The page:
From my understanding of how Peltier devices work and from all the stuff I've read about it, you are the only person who has ever mentioned the fact that TECs need to be "cycled" from heat to cool, or vice versa.

Doesn't that defeat the whole purpose of having it work with no moving parts, so it can be cycled on/off rapidly as needed?


Same thing, you will need fins to gather the heat energy you need, just relying on that small exposed surface of the TEC will not be enough, it will possibly freeze unless you increase this area with fins.
You need to look at it also as ENERGY flow not just temperature.

What is the mass you are aiming to keep at 60F, that has a great influence on the amount of energy you will need to transfer.

Tom... :smiley: :+1: :coffee: :australia:

The surface area will be LARGE that it's attached to and made out of aluminum. So fins won't be a requirement either. There's at least 5x more surface area that it will be mounted to than the 40MM square size it comes in.

Also I'm just heating up water in an aluminum container. Basic, distilled water.
Just in case, the container holds up to 1L of water.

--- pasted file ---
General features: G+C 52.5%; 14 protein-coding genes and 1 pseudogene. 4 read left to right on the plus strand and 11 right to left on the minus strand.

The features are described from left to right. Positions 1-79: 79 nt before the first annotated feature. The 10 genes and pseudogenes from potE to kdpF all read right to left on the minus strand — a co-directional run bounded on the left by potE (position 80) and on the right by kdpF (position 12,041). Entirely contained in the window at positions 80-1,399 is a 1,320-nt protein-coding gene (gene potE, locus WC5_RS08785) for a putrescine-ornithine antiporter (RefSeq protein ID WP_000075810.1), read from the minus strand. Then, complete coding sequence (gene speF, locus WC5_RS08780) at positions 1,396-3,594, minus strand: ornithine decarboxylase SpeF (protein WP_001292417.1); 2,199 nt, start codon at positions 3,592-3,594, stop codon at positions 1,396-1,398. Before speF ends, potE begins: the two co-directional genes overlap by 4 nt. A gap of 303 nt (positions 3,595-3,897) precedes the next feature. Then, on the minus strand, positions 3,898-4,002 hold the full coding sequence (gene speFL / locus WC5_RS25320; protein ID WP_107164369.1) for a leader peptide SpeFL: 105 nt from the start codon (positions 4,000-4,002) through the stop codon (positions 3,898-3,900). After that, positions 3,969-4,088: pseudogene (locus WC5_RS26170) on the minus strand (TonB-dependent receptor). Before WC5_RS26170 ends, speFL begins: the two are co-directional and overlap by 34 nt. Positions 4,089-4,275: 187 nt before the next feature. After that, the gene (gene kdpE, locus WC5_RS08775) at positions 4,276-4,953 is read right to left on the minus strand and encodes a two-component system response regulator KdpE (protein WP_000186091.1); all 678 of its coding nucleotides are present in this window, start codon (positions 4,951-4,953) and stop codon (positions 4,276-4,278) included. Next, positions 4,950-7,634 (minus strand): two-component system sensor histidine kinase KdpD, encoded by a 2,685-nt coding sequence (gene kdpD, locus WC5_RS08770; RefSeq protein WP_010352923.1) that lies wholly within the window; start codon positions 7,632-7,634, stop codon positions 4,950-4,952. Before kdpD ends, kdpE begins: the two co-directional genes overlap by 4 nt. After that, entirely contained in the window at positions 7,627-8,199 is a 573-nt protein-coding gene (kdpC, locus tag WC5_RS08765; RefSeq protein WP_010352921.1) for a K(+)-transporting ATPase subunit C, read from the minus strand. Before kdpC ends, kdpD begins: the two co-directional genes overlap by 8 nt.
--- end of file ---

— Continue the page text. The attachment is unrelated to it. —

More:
Thank you!

All true, but if you CANNOT remove the heat fast enough, then the diodes will eventually overheat and when ONE opens, the whole device is dead.

Then why use a Peltier device at all? They are expensive and bring complications. If you only want heating then why not just use a heating element?


BUT if you use a TEC mounted to a flat sheet, the heat energy can only move towards or away from TEC via the thickness of the flat plate and the contact area of the TEC.

If you use fins mounted to the plate OVER the TEC, you have a greater area to transfer the energy from the TEC to the environment, this is through the fins thicknesses contacting the plate over the TEC.
That is why they have cooling/heating fins on heatsinks and not flat plates.

Tom... :smiley: :+1: :coffee: :australia:

Very good point. It would thus decrease the price of the overall unit if the Arduino is doing all the "thinking" part of the whole contraption.

Would something like this work?

Also in that case, then how do I control the heating element and is there one made specifically for Arduinos or can I just use something that would be normally compatible for other items?

Thanks once again!

Thanks for the input and you guys make excellent points. I will decide to just go with heating elements then!

Yes if a 7W heater is enough. That would take 600mA at 12V.

Just like you would control a motor or other high current mode. That is using a transistor or FET to turn it on and PWM to control how much it heats.

Noting that if the system has any significant thermal mass as it seems in this case, "PWM" will generally occur over several seconds and be performed in software as easily as using PWM-enabled pins of a microcontroller.

No PWM will control the amount of heat generated by the heater no matter what the thermal mass. With a high thermal mass you can have a lower PWM frequency but you don’t have to.

Makes the control circuit simpler - don't have to worry about driving FETs gate capacitance.